These examples show that agape love is more than just wanting the best for the person involved because it is strongly connected to the message of Jesus Christ. An issues with this argument stems from the lengths we are able to stretch agape to. One scenario which Fletcher himself uses is the atomic bombs dropped on Hiroshima and Nagasaki at the end of The Second World War. The justification here is that the war would have gone on for longer, with the suffering of millions of people being prolonged, and that the best solution would be to give Japan no choice but to surrender. While practical decisions must be made, it is hard to argue that it is an entirely “loving” choice. The lives of innocent people were sacrificed; the dignity and the sanctity of their lives disregarded.
From a different Christian perspectives, situation ethics can be deemed to be non-religious and as a result, the title statement is true. For conservative protestants, ethical judgements should follow scripture as a priority. Martin Luther proposed salvation through scripture alone “Sola Scriptura”. Providing Sola Sciptura is accepted, the Bible cannot be treated in a liberal fashion, and God’s love must be treated with respects to all the biblical laws. Furthermore, Thomas Aquinas developed his theory of natural moral law with the understanding that God’s creation has set forth path for all things to follow. In Aristotelian terms, God is the efficient cause and all things have a final cause (telos). The Catholic Church would criticise situation ethics’ interpretation of agape because it does not take into consideration the telos of every individual. On these grounds situation ethics is viewed as a humanistic approach and agape is an excuse to achieve the best possible result, much like Jeremy Bentham’s utilitarianism.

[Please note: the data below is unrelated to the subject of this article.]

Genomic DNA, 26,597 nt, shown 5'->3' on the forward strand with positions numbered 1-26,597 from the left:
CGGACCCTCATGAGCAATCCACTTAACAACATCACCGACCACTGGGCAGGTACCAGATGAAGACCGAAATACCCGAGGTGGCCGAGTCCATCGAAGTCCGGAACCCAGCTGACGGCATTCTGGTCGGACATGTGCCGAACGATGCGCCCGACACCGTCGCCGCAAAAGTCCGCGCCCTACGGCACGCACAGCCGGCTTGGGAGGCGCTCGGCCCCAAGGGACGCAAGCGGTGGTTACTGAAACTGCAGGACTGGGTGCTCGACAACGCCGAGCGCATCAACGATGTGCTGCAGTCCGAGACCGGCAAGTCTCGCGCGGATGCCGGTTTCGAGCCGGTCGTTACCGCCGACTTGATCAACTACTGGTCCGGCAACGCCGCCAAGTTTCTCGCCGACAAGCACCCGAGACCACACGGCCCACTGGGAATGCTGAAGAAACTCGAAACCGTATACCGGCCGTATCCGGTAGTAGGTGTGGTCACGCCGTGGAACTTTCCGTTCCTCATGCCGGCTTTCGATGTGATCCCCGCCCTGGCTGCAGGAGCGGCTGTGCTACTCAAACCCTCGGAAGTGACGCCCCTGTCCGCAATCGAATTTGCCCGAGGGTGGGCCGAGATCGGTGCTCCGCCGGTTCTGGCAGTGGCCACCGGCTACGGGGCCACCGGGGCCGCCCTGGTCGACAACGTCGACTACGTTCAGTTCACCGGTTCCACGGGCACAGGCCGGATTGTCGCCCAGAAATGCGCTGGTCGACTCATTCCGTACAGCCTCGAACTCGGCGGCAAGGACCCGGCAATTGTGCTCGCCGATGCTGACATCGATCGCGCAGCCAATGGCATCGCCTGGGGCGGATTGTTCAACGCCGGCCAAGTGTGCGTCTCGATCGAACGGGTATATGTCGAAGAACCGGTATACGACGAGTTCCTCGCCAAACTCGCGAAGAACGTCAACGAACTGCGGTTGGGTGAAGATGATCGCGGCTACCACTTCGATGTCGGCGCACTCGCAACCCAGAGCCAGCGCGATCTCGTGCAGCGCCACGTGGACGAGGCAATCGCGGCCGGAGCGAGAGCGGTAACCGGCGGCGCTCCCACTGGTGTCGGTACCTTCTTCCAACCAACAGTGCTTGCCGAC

In response, Joseph Fletcher has included positivism in his four working principles. Positivism puts faith in God as love, therefore, while it does not depend purely on scripture, it still respects it and uses the examples of Jesus as guide for Christians to use in their everyday life. Nevertheless, it can still be proposed that it’s acceptance of scripture is too narrow. Some Christians will argue that legalism is part of God’s law and that true agape comes from serving God’s will exactly how He has dictated it in scripture.
To conclude, while Fletcher would expect people to be mature enough to rationally approach moral judgements with a focus on agape; it could be corrupted by selfishness or an emphasis on results rather than people. Ultimately, some would argue it falls short of true agape because it is really a humanist system of ethics rather than Christian.